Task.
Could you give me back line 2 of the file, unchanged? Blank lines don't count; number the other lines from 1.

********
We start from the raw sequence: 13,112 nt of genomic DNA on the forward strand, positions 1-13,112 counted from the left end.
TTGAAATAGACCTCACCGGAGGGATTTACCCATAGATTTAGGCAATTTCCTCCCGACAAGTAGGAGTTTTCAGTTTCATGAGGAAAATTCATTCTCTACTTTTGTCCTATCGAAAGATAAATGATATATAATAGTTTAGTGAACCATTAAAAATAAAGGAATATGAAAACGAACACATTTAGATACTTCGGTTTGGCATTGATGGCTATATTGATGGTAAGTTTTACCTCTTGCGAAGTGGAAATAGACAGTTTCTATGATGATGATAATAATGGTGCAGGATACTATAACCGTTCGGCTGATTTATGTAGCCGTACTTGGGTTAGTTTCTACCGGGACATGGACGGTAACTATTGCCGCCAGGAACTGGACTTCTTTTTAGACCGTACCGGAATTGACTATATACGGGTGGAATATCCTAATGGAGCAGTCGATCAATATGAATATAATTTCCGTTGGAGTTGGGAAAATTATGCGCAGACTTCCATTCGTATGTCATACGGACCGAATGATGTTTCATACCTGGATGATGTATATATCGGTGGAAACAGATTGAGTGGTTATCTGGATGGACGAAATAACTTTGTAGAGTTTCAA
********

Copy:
TTGAAATAGACCTCACCGGAGGGATTTACCCATAGATTTAGGCAATTTCCTCCCGACAAGTAGGAGTTTTCAGTTTCATGAGGAAAATTCATTCTCTACTTTTGTCCTATCGAAAGATAAATGATATATAATAGTTTAGTGAACCATTAAAAATAAAGGAATATGAAAACGAACACATTTAGATACTTCGGTTTGGCATTGATGGCTATATTGATGGTAAGTTTTACCTCTTGCGAAGTGGAAATAGACAGTTTCTATGATGATGATAATAATGGTGCAGGATACTATAACCGTTCGGCTGATTTATGTAGCCGTACTTGGGTTAGTTTCTACCGGGACATGGACGGTAACTATTGCCGCCAGGAACTGGACTTCTTTTTAGACCGTACCGGAATTGACTATATACGGGTGGAATATCCTAATGGAGCAGTCGATCAATATGAATATAATTTCCGTTGGAGTTGGGAAAATTATGCGCAGACTTCCATTCGTATGTCATACGGACCGAATGATGTTTCATACCTGGATGATGTATATATCGGTGGAAACAGATTGAGTGGTTATCTGGATGGACGAAATAACTTTGTAGAGTTTCAA